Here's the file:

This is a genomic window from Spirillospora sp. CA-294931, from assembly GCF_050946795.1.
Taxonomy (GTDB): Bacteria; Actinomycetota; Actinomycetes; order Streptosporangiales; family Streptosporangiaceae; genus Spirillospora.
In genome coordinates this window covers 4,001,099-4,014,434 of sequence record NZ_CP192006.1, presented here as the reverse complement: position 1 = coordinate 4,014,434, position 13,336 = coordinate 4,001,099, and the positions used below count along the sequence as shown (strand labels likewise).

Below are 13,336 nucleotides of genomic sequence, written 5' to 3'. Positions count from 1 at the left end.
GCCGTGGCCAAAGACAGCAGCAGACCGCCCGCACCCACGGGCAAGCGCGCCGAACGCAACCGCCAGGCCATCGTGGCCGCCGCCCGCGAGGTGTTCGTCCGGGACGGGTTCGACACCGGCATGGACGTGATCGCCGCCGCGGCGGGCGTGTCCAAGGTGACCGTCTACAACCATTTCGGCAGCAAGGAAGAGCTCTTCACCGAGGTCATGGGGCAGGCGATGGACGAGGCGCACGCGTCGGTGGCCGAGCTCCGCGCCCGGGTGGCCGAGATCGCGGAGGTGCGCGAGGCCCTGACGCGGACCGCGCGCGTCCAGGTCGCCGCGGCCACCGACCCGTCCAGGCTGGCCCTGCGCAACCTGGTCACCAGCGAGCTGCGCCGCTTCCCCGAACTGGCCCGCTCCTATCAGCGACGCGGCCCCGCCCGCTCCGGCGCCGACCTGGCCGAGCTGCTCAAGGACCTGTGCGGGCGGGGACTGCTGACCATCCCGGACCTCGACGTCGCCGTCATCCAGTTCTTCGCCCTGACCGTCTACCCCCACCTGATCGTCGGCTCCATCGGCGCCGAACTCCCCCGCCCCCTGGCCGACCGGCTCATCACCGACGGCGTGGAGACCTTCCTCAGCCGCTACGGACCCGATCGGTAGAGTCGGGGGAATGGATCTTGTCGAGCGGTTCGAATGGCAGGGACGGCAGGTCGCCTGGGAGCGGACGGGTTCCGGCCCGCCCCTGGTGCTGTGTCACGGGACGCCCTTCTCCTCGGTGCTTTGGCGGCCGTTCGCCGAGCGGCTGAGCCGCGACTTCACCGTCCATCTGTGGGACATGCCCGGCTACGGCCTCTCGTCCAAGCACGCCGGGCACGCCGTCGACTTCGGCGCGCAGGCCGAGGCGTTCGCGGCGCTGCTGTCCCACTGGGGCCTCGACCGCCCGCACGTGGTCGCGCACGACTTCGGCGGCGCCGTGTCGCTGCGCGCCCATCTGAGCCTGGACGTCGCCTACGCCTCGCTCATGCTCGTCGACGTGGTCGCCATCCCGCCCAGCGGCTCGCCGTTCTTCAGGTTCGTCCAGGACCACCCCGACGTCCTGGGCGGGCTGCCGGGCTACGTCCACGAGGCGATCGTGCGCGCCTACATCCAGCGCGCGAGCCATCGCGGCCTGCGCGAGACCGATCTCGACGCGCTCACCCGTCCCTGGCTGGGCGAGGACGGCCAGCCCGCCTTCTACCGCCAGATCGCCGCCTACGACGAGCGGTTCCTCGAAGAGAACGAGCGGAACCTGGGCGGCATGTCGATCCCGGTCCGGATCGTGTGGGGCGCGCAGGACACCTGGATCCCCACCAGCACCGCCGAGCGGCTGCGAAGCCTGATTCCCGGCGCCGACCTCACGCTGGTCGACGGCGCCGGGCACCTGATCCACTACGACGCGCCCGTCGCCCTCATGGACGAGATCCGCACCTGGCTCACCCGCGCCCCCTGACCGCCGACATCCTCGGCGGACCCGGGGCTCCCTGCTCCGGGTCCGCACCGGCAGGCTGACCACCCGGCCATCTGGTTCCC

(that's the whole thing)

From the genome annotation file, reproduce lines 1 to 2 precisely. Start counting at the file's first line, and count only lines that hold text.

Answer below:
This is a genomic window from Spirillospora sp. CA-294931, from assembly GCF_050946795.1.
Taxonomy (GTDB): Bacteria; Actinomycetota; Actinomycetes; order Streptosporangiales; family Streptosporangiaceae; genus Spirillospora.